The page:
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Feb. 18, 1930: Pluto is discovered and named ninth planet (for a while)

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Feb. 18, 1930: Pluto is discovered and named ninth planet (for a while)

A digitization of the original photographic plates that Tombaugh used to discover Pluto. (Wikimedia Commons)

The solar system’s smallest planet – which isn’t even really a planet at all – was discovered today 84 years ago. On Feb. 18, 1930, Clyde W. Tombaugh, an assistant at the Lowell Observatory in Flagstaff, Ariz., discovered Pluto while looking at a set of photographs taken by the telescope a few weeks earlier .

The Lowell Observatory, which is one of the oldest observatories in the country and home to The Discovery Channel’s telescope, was originally founded by Percival Lowell, who was the first person to believe there was an undiscovered planet near Neptune and Uranus. He died without ever finding “Planet X,” but the search was continued after his death and the new planet was discovered after years of painstaking work.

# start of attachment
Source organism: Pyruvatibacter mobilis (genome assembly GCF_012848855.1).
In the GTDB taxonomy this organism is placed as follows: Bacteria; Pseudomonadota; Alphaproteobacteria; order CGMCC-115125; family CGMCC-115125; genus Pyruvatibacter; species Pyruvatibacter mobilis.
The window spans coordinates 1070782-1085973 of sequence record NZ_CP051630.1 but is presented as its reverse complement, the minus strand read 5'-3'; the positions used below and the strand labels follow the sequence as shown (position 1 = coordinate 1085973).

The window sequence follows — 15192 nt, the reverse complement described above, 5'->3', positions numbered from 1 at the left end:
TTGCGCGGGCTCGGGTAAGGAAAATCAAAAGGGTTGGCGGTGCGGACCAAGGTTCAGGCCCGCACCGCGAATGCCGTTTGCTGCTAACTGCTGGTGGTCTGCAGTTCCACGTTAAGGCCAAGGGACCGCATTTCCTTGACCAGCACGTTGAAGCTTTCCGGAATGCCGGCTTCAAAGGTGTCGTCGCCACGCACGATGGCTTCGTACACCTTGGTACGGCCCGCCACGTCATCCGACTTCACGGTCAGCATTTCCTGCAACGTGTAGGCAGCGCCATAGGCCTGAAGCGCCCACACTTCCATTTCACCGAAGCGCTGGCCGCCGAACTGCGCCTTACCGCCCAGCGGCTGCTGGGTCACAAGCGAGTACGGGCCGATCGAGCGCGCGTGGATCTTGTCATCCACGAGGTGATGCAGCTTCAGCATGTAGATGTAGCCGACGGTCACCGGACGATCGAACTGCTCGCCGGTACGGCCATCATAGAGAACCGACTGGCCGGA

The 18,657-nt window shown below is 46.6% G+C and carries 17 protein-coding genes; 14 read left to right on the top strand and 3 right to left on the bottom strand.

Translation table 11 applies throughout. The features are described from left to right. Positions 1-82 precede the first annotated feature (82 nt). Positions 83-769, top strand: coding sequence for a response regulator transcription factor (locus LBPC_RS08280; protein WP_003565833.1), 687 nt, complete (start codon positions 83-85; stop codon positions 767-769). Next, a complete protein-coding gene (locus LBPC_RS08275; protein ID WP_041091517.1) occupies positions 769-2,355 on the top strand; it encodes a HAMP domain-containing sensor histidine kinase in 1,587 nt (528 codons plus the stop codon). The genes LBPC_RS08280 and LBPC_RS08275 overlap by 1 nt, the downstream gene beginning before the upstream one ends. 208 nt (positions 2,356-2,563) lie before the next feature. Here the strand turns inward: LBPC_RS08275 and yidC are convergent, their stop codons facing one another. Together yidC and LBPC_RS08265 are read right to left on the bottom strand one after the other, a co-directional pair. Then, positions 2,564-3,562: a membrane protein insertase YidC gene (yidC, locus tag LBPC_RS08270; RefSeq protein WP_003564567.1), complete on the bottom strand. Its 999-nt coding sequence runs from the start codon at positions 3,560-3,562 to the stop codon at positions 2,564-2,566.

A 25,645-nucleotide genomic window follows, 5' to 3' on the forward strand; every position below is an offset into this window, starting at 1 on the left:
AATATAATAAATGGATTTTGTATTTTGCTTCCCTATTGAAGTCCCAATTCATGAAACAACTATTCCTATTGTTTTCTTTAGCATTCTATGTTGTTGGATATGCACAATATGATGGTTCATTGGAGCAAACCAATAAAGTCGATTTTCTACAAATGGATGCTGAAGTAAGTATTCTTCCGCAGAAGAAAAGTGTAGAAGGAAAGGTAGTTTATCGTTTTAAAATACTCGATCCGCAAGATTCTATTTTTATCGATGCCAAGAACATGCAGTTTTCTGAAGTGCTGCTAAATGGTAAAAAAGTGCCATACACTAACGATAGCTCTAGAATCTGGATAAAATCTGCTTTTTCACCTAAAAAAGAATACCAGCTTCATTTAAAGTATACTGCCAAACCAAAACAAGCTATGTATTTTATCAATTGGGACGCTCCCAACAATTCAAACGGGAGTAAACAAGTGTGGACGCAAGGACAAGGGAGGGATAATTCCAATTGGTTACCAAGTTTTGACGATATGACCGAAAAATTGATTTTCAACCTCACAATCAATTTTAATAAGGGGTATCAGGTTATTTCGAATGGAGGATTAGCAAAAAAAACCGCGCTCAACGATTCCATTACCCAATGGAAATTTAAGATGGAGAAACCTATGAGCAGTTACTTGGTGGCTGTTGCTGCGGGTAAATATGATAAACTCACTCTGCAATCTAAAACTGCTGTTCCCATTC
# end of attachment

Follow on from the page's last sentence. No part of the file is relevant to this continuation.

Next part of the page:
In 2006, Pluto (named for the Roman ruler of the underworld and with the first two letters of the name being an homage to Percival Lowell) was downgraded from planet to dwarf planet.

While commercial and tourist space travel is expected to take off in the next few years, visiting Pluto might be a bit further away. It takes four hours for even the light from Pluto to reach us and it took 20 years for the Voyager probes to get in the vicinity of the dwarf planet. In 2006, NASA launched the New Horizons spacecraft for a fly-by of Pluto, with an estimated arrival of July 2015.

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